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Wednesday, April 9, 2014

Nectarine Fruit Scarring Spray for Thrips Control

If you have a nectarine fruit tree or a relative of nectarine like Nectaplum, expect your fruit to be scarred unless you spray.

Fruit scarring due to the Western flower thrips can be a big problem with its production in the Las Vegas valley and elsewhere. Nectarines and relatives of nectarines like this Nectaplum (nectarine x plum hybrid) show severe scarring of the fruit if  not on a spray schedule. The fruit was scarred early (base) but showed signs of some protection (unblemished away from the tip) with repeated organic sprays like spinosad in rotation with other sprays like oils and soaps.

 Nectarines are fuzzless peaches. The fuzz on peach fruit offer natural protection from some small insects that attack the fruit like the flower thrips. Flower thrips are out very early attacking anything soft and fleshy they can get their ripping and shredding mouthparts on. Those mouthparts slash away at soft tissue like flowers, emerging leaves and the like as soon as they emerge. I have seen flower thrip damage on the ovary of a nectarine flower while the flower was still open and not yet pollinated. They are nasty.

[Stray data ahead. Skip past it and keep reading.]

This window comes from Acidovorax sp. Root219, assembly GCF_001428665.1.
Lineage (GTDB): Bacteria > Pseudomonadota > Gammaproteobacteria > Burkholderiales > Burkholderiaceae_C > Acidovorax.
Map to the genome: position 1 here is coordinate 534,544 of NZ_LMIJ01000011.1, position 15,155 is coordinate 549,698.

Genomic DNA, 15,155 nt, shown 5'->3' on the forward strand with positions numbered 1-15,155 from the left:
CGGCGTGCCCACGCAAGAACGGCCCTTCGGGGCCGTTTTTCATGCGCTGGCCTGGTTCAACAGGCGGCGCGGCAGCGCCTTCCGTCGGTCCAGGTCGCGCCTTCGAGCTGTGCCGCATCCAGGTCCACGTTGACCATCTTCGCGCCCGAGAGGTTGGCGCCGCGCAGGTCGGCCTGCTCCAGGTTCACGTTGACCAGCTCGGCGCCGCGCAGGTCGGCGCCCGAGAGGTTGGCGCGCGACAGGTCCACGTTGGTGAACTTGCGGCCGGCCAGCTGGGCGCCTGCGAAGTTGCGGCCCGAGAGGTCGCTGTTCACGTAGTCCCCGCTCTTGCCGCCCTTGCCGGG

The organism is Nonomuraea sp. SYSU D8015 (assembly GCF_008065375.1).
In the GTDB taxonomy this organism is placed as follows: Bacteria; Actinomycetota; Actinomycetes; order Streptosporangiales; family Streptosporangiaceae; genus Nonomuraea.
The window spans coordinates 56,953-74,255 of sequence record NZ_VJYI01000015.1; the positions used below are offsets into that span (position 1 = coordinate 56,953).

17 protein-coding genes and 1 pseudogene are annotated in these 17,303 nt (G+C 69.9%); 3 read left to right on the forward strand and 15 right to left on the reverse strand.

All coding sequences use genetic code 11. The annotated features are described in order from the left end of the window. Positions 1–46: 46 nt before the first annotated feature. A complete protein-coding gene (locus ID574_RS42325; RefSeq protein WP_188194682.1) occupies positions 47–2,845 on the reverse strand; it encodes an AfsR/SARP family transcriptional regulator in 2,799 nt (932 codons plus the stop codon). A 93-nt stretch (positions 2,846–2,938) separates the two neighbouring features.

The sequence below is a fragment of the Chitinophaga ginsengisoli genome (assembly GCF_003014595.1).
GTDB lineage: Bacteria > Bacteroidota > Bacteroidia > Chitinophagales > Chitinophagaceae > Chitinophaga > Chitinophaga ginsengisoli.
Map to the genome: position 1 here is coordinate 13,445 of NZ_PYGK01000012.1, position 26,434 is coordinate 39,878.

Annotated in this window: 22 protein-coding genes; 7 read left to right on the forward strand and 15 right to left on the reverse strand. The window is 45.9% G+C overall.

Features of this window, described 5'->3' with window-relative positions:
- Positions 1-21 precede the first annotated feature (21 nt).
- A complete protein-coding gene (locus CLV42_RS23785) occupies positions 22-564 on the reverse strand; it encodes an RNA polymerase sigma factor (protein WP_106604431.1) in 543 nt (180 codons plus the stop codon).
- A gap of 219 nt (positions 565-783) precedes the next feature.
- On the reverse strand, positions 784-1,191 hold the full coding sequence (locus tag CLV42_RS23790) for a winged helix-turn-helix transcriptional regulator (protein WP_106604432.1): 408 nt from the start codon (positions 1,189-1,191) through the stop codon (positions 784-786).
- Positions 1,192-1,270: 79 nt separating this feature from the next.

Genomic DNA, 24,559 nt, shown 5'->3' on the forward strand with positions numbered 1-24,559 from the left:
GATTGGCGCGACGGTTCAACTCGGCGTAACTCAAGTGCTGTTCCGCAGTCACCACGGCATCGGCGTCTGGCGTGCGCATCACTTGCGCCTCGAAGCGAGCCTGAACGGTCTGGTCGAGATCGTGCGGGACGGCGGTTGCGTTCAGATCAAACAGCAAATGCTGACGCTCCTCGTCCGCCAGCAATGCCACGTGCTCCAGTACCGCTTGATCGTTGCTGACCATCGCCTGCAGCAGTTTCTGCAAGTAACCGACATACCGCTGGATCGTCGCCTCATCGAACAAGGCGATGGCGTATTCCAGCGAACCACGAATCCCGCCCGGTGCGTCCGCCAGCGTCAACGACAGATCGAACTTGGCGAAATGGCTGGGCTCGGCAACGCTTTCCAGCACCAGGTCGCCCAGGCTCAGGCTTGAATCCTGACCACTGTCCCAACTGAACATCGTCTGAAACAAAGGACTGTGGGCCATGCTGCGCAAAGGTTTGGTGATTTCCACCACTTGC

Pictures of thrips

I have had reports from people this year already about rose flowers not opening or the petals looking "water-soaked" and damaged before the flower opens. That's what flower thrips will do. That is natural for them.

There are conventional insect sprays that can be used against flower thrips with some success but the sprays must be repeated. Check for sprays labeled for fruits.

Botanical and organic sprays will include soap sprays, Spinosad, pyrethrins and oils. Use them in a sequential rotation (one followed by a different one, followed by a different one) when spraying, use a spreader sticker and focus the spray to cover the fruit. This is one reason why you should not skip winter applications of dormant oils on plants that get hit by flower thrips.

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